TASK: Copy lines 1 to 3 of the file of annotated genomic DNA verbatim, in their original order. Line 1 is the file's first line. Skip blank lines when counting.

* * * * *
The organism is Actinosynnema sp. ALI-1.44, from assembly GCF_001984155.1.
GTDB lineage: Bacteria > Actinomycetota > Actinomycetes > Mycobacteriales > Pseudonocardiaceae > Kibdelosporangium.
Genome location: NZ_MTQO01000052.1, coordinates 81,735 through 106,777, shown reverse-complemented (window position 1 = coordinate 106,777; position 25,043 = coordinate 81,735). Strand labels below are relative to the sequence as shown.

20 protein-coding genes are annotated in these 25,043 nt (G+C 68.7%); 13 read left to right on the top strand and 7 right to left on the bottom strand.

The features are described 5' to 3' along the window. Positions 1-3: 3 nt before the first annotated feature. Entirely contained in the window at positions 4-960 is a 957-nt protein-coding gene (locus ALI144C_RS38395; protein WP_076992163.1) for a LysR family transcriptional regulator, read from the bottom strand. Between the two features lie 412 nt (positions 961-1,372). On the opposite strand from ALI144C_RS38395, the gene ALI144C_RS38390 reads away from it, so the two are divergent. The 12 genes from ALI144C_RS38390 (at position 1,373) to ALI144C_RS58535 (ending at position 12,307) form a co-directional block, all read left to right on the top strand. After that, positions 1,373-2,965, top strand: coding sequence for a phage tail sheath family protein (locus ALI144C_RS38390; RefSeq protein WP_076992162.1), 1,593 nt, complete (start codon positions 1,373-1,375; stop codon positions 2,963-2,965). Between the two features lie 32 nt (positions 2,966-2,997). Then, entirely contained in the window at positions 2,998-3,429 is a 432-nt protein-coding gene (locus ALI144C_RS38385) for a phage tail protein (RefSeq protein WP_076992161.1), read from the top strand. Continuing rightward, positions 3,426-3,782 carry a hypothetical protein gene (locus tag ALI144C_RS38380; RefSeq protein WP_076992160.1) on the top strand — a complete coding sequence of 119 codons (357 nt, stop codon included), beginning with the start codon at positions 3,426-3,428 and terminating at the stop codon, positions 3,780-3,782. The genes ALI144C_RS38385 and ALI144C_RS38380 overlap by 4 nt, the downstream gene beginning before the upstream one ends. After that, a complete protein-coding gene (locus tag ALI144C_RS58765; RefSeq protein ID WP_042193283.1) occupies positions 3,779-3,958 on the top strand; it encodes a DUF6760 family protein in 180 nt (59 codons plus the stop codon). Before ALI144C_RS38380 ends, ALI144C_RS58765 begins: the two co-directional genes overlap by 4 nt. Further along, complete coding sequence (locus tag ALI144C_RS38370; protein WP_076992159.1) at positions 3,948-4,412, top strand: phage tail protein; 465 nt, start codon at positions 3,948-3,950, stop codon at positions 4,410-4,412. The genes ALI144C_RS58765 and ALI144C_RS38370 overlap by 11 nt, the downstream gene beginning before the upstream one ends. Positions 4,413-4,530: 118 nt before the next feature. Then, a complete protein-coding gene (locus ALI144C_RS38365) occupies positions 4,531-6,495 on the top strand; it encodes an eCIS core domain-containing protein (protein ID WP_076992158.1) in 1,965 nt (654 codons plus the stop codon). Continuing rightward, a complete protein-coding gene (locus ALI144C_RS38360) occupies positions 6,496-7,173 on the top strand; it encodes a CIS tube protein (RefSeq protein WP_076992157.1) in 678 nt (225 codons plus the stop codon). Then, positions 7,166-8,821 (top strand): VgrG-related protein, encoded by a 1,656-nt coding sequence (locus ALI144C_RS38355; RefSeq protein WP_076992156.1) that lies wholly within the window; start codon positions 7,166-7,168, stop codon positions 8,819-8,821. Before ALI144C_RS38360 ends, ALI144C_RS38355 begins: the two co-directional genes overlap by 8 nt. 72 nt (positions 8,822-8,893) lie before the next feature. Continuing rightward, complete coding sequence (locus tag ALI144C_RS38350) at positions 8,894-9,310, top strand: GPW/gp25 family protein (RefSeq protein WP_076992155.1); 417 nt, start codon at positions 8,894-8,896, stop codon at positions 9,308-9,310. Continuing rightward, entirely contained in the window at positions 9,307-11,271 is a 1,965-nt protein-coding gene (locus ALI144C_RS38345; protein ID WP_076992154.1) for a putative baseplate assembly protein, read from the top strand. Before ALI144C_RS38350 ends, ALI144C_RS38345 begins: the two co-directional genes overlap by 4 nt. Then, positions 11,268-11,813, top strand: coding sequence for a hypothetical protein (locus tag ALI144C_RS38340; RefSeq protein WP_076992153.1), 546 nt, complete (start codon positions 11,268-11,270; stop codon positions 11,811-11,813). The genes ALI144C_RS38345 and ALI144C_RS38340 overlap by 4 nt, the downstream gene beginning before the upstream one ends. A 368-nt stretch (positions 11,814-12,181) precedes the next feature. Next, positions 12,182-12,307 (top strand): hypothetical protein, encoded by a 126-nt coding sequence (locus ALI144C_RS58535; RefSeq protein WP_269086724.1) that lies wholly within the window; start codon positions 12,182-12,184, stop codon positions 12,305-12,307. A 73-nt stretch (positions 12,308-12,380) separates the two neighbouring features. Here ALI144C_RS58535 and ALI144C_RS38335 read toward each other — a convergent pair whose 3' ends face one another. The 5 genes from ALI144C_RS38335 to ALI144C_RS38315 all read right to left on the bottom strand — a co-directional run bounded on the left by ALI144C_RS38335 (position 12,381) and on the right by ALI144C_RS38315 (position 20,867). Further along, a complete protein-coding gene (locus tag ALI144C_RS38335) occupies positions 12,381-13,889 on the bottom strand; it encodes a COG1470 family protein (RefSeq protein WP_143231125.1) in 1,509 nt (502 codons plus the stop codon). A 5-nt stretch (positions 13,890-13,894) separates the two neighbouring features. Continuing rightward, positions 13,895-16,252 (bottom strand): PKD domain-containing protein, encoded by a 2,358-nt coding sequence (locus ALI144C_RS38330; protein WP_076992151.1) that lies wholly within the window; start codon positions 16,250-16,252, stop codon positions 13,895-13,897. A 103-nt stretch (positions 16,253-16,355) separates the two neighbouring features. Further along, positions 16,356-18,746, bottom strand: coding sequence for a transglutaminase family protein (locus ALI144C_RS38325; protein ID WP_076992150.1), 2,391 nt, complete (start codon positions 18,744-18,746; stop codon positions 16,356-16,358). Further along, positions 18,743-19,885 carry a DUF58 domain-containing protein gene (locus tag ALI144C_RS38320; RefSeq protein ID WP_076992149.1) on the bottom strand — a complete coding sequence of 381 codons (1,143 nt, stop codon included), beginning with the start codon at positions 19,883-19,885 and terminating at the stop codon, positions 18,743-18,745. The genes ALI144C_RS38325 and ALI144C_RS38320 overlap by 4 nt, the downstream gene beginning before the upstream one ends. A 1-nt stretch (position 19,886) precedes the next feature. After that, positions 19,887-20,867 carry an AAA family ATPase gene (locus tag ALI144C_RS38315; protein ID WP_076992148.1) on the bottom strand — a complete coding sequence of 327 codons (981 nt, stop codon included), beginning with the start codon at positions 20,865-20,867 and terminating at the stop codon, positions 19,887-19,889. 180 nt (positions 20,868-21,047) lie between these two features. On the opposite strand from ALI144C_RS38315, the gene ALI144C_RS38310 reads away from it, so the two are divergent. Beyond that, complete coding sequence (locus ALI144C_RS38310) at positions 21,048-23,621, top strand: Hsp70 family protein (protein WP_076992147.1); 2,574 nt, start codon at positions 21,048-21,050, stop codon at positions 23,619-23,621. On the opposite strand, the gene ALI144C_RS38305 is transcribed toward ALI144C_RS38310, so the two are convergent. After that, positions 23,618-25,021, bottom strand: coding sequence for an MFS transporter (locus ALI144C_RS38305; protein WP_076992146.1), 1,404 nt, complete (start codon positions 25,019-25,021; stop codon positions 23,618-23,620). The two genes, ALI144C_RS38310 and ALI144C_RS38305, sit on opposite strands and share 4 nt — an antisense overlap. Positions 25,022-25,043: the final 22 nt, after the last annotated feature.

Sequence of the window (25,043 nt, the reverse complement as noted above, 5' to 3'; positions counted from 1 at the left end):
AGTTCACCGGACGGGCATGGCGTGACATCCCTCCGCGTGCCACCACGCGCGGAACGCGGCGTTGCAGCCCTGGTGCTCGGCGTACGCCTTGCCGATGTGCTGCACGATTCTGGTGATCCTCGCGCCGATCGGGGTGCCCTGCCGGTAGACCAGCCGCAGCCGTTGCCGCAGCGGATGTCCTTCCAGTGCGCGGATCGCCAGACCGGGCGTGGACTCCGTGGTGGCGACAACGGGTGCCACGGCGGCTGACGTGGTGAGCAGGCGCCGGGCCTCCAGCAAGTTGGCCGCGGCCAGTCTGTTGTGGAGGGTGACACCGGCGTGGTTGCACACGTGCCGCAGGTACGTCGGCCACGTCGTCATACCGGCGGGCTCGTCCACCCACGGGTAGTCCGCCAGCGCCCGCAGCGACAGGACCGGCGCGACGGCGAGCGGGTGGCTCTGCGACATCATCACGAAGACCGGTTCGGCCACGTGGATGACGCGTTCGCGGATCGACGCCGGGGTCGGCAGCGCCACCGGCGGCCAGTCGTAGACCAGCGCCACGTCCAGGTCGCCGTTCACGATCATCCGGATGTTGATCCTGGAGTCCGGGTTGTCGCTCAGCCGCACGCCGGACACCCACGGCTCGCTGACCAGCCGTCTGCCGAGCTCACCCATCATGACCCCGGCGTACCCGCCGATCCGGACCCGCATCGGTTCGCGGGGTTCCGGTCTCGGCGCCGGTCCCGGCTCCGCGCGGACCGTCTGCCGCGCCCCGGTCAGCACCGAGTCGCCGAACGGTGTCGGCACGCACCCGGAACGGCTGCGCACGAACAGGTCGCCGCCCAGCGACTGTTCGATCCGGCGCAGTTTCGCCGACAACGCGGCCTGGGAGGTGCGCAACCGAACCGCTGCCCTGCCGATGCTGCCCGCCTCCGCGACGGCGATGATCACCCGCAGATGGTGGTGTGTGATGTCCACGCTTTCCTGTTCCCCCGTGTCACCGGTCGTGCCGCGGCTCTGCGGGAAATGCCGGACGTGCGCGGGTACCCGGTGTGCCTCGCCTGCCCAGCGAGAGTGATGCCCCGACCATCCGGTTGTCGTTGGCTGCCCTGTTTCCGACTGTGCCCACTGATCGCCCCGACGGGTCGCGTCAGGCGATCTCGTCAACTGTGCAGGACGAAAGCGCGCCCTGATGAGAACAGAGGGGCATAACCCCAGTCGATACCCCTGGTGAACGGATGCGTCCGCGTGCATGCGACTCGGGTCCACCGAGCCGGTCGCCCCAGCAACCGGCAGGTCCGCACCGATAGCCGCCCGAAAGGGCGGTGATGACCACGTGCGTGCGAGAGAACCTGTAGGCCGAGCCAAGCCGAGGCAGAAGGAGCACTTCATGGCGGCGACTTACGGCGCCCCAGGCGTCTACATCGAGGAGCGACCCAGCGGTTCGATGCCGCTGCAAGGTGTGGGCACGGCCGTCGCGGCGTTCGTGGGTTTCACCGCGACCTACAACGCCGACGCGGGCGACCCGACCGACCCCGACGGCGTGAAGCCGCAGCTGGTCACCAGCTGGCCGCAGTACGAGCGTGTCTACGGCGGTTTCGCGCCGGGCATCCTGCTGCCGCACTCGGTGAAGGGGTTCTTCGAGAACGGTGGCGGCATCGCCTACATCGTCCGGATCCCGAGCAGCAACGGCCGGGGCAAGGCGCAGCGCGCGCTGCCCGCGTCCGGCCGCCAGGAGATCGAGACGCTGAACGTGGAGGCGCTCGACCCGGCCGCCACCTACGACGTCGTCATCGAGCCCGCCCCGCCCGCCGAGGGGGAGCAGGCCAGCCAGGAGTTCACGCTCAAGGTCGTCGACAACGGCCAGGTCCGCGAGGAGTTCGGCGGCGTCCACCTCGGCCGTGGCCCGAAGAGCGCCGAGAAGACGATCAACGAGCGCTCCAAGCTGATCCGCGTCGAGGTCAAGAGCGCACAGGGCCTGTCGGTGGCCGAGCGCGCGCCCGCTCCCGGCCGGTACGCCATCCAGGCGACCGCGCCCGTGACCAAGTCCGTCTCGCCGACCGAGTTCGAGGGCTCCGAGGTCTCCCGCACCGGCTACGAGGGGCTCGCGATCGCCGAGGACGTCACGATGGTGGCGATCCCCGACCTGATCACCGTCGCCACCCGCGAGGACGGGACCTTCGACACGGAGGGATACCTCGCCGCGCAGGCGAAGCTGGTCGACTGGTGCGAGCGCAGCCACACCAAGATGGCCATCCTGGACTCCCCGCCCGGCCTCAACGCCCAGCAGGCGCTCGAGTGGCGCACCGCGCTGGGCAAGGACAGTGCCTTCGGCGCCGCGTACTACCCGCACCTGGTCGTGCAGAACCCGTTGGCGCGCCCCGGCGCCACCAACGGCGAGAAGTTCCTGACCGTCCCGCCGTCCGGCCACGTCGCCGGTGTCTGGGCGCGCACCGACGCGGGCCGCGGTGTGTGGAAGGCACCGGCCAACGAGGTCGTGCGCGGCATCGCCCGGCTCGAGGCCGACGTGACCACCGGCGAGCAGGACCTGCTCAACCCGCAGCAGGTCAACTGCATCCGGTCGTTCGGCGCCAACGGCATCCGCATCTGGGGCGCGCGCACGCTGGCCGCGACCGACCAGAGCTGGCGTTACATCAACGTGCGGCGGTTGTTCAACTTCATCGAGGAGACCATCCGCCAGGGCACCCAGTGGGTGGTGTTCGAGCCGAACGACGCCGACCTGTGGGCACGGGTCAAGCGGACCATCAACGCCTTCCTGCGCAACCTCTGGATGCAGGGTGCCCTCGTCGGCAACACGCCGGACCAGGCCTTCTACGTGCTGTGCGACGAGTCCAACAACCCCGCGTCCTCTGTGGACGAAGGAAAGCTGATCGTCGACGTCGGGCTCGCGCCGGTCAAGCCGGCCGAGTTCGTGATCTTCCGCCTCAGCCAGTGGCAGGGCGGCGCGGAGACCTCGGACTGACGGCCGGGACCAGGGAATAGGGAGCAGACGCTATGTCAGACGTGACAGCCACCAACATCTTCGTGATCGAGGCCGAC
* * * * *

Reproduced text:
The organism is Actinosynnema sp. ALI-1.44, from assembly GCF_001984155.1.
GTDB lineage: Bacteria > Actinomycetota > Actinomycetes > Mycobacteriales > Pseudonocardiaceae > Kibdelosporangium.
Genome location: NZ_MTQO01000052.1, coordinates 81,735 through 106,777, shown reverse-complemented (window position 1 = coordinate 106,777; position 25,043 = coordinate 81,735). Strand labels below are relative to the sequence as shown.